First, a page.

Orthognathic Surgery

Orthognathic surgery may also be known as corrective jaw / facial surgery. Orthognathic surgery addresses conditions / jaw deformity that may be due to either developmental or traumatic factors.


Such conditions may present as jaw / facial overdevelopment, underdevelopment or facial asymmetry. This can sometimes contribute to problems chewing, breathing (obstructive sleep apnoea), swallowing or pain.

Orthognathic surgery is carried out in conjunction with orthodontic treatment and is part of a treatment regime designed to achieve a balance between the cosmetic appearance of the jaws, facial bones  and a functional occlusion (bite).


What is involved

You will require referral from your orthodontist, dentist, local doctor or physician.

You may need a number of consultations to:

  • Determine the problems you are experiencing, or may experience as a result of your jaw deformity
  • Diagnose these problems
  • Discuss the diagnosis, treatment options and treatment plan
  • Clinical examination and discussion
  • X-rays
  • Photographs
  • Dental models
  • Computer imaging

Treatment planning involves:

  • Clinical examination and discussion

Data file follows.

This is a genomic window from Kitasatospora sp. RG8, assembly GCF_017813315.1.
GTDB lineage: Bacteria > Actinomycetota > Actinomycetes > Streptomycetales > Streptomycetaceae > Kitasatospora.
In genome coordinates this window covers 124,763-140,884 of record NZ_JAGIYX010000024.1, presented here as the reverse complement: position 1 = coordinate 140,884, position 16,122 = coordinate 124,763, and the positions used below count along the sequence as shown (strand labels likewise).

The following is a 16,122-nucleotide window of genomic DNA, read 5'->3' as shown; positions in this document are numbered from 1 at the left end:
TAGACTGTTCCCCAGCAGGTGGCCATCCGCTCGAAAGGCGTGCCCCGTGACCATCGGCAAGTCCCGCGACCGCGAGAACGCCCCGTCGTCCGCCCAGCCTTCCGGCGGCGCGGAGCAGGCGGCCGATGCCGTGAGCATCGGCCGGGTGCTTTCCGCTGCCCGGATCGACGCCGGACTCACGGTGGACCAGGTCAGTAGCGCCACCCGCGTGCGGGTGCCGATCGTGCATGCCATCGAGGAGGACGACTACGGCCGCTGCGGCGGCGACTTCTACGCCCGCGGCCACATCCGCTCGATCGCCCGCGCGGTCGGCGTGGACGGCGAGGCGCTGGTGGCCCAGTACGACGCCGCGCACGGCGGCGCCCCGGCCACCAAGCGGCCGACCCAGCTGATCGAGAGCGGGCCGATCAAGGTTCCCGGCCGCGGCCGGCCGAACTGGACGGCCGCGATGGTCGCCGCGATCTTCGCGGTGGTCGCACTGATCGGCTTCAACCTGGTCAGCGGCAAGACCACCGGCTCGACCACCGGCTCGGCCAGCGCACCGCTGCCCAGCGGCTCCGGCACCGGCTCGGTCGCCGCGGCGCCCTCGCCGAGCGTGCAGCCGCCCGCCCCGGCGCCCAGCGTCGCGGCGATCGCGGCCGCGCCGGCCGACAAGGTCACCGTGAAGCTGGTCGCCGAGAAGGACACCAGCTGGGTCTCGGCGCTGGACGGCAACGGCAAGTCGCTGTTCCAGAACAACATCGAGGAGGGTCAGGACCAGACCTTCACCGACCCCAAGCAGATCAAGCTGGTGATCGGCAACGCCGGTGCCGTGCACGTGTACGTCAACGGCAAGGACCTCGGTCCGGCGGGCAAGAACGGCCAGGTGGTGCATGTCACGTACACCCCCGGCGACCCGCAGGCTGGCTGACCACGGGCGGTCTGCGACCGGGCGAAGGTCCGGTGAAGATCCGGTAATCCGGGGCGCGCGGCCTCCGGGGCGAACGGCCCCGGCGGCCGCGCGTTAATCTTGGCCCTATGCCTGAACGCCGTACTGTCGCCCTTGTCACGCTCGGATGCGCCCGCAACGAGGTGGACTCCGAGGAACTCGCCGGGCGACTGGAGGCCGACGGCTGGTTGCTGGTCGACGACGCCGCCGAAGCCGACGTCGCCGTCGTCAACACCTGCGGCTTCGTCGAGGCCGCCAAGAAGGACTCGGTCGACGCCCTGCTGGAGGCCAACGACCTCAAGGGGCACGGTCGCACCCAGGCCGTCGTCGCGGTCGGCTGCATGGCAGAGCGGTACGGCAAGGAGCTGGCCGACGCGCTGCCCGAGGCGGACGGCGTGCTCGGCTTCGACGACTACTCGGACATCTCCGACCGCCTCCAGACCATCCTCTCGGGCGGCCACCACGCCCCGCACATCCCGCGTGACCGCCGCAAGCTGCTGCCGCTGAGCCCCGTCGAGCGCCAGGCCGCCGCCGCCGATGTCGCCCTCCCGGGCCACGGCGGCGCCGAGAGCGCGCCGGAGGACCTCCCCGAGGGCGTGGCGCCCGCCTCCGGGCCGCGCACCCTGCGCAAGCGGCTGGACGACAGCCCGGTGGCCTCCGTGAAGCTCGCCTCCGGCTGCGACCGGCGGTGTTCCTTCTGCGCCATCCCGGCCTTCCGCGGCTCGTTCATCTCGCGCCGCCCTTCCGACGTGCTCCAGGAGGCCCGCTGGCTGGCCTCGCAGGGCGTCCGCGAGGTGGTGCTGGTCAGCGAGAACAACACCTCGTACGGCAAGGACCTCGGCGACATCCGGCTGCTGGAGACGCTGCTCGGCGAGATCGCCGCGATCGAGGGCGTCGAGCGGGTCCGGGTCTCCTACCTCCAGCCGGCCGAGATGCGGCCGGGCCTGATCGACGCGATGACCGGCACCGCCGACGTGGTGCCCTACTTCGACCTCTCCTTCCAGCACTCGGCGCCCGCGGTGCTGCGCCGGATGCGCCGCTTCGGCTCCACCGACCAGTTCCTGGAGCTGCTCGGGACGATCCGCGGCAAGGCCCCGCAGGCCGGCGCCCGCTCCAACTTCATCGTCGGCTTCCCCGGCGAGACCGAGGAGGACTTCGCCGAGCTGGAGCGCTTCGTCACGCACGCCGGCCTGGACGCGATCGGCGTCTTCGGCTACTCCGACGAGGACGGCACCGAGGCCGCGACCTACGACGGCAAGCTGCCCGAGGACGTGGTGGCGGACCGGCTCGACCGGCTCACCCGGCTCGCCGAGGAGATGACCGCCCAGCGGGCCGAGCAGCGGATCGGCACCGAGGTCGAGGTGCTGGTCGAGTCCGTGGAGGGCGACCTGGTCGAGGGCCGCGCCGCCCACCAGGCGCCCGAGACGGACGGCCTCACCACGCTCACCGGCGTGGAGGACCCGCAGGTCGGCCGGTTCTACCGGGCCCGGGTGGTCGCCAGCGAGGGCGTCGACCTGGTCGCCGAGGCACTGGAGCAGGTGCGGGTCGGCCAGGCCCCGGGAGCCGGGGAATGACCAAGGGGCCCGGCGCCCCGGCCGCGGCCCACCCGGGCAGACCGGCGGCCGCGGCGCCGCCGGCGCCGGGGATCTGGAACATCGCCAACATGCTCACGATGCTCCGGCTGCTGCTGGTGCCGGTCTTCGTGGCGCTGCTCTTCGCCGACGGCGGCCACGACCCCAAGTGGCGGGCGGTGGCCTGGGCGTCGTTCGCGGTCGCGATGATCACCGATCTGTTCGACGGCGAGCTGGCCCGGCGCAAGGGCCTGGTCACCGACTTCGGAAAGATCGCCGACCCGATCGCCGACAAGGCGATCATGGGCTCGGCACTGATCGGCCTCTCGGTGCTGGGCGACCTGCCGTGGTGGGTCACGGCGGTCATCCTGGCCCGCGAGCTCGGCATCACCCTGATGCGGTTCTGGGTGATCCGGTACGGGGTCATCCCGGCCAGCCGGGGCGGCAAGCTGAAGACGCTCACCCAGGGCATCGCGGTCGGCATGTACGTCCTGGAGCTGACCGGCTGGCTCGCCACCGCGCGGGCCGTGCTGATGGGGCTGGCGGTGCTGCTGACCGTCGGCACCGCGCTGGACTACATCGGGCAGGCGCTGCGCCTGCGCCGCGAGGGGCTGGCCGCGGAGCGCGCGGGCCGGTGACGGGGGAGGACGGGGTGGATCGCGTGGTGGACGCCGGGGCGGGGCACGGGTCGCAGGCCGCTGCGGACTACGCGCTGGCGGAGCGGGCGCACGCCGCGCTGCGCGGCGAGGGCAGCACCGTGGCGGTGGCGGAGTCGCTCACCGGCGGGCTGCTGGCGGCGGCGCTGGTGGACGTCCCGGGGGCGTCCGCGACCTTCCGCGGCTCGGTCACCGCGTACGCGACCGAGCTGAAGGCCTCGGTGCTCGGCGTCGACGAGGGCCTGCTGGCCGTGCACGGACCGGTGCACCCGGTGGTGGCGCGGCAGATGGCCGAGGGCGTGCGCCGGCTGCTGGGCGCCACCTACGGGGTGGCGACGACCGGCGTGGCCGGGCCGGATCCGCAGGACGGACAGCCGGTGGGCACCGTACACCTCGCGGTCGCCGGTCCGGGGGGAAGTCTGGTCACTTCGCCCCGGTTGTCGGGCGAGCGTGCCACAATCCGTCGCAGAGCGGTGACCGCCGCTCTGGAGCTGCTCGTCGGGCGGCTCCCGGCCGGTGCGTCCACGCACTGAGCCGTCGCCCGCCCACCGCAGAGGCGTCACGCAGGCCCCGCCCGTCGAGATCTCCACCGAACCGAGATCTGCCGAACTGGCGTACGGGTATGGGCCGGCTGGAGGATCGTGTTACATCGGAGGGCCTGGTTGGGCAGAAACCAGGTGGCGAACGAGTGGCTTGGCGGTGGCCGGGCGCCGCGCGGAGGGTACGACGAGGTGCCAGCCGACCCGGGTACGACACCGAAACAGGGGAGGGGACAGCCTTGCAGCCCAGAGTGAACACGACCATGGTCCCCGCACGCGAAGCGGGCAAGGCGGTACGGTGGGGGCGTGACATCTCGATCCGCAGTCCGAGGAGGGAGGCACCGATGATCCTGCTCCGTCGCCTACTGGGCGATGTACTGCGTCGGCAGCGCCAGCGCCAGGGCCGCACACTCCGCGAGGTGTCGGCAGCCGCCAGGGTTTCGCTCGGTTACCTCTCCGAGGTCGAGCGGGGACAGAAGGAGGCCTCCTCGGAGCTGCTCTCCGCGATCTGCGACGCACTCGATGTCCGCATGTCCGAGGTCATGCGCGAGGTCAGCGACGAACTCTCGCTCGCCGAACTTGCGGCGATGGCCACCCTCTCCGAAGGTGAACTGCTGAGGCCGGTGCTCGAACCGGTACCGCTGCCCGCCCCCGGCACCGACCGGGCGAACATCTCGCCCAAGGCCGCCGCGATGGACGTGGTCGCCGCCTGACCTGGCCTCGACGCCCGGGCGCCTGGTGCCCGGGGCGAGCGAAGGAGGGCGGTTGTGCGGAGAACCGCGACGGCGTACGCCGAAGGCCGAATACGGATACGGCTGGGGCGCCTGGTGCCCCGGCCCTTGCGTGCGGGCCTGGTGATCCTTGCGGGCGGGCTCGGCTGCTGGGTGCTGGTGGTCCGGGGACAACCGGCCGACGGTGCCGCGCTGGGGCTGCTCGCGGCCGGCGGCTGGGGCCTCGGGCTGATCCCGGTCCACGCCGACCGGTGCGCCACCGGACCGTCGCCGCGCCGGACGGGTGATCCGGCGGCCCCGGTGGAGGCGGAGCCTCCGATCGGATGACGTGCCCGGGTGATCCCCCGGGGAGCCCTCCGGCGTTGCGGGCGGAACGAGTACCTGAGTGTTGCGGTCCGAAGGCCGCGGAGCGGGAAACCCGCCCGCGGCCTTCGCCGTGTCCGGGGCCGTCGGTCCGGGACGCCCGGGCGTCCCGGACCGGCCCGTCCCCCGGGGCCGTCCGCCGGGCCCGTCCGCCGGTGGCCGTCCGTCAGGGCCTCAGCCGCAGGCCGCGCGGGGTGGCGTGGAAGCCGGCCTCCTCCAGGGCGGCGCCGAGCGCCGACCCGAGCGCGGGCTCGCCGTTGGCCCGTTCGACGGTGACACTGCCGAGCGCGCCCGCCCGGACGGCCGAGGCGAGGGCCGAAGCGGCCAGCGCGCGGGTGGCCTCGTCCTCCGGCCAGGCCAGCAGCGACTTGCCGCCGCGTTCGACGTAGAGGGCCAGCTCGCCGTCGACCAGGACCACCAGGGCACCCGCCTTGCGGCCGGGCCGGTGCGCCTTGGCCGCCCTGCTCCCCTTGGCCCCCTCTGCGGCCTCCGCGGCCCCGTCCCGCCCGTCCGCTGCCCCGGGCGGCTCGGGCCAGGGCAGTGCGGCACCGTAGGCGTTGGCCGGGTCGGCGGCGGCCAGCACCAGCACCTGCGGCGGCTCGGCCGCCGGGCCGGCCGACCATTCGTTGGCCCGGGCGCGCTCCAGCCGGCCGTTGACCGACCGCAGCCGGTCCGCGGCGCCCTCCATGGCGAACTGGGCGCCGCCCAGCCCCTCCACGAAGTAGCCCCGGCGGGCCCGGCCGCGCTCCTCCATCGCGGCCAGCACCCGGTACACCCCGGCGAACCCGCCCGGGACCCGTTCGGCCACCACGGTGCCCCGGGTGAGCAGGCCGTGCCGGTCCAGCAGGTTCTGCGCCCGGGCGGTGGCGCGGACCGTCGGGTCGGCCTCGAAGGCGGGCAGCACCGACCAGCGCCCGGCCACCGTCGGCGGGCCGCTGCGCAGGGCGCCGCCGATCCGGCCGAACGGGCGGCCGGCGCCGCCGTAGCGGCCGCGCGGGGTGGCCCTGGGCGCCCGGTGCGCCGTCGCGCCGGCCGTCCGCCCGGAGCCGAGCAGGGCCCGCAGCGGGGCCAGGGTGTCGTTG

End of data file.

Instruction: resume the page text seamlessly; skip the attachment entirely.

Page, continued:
• Imaging as required (such as plain radiographs and/or CT scan and/or Bone Scan or other special investigation
  • Photographs
  • Dental models
  • Computer imaging

A joint consultation with your referring doctor and you may also be required.

About the Surgery

Prior to undertaking any surgery you will be fully informed of all aspects of your treatment and have the benefits and risks of orthognathic surgery explained.

The surgery is carried out in hospital and involves a stay of approximately 2-5 days. All aspects of this are discussed with you before surgery. The duration of surgery and the period off work vary with the complexity of the surgery.

If you are privately insured we advise you check with your private health insurance provider if your level of cover will provide a rebate for this type of surgery. Although this surgery is not cosmetic in nature but is to correct a functional and growth abnormality, some private health insurance companies classify it as a plastic surgery procedure and require you to be insured for Plastic and Reconstructive Surgery in order to claim a rebate.